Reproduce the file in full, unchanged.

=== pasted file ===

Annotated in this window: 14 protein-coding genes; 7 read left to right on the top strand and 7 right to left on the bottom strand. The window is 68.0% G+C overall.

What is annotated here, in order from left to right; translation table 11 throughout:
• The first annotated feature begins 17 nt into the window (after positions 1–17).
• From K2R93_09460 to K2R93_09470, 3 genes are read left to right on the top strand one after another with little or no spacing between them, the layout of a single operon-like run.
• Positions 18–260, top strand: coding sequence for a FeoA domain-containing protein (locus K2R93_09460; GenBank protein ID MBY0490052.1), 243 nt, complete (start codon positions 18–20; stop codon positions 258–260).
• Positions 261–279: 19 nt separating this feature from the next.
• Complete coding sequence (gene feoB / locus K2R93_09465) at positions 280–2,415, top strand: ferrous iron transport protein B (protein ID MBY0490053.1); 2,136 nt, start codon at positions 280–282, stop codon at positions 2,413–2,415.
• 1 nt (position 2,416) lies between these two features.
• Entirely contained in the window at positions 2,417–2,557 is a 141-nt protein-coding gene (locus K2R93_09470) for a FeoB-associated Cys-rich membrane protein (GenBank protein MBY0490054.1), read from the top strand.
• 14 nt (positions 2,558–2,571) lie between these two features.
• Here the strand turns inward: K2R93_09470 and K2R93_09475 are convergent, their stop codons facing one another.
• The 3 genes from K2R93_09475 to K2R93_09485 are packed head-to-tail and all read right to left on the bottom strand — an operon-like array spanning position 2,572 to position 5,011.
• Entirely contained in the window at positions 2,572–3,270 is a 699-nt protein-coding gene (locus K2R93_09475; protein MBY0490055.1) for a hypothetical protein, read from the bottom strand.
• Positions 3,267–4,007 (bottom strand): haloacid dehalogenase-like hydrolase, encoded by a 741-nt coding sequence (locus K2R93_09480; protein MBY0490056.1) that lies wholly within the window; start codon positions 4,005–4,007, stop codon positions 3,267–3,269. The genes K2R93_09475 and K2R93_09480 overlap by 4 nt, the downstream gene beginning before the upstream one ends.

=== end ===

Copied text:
Annotated in this window: 14 protein-coding genes; 7 read left to right on the top strand and 7 right to left on the bottom strand. The window is 68.0% G+C overall.

What is annotated here, in order from left to right; translation table 11 throughout:
• The first annotated feature begins 17 nt into the window (after positions 1–17).
• From K2R93_09460 to K2R93_09470, 3 genes are read left to right on the top strand one after another with little or no spacing between them, the layout of a single operon-like run.
• Positions 18–260, top strand: coding sequence for a FeoA domain-containing protein (locus K2R93_09460; GenBank protein ID MBY0490052.1), 243 nt, complete (start codon positions 18–20; stop codon positions 258–260).
• Positions 261–279: 19 nt separating this feature from the next.
• Complete coding sequence (gene feoB / locus K2R93_09465) at positions 280–2,415, top strand: ferrous iron transport protein B (protein ID MBY0490053.1); 2,136 nt, start codon at positions 280–282, stop codon at positions 2,413–2,415.
• 1 nt (position 2,416) lies between these two features.
• Entirely contained in the window at positions 2,417–2,557 is a 141-nt protein-coding gene (locus K2R93_09470) for a FeoB-associated Cys-rich membrane protein (GenBank protein MBY0490054.1), read from the top strand.
• 14 nt (positions 2,558–2,571) lie between these two features.
• Here the strand turns inward: K2R93_09470 and K2R93_09475 are convergent, their stop codons facing one another.
• The 3 genes from K2R93_09475 to K2R93_09485 are packed head-to-tail and all read right to left on the bottom strand — an operon-like array spanning position 2,572 to position 5,011.
• Entirely contained in the window at positions 2,572–3,270 is a 699-nt protein-coding gene (locus K2R93_09475; protein MBY0490055.1) for a hypothetical protein, read from the bottom strand.
• Positions 3,267–4,007 (bottom strand): haloacid dehalogenase-like hydrolase, encoded by a 741-nt coding sequence (locus K2R93_09480; protein MBY0490056.1) that lies wholly within the window; start codon positions 4,005–4,007, stop codon positions 3,267–3,269. The genes K2R93_09475 and K2R93_09480 overlap by 4 nt, the downstream gene beginning before the upstream one ends.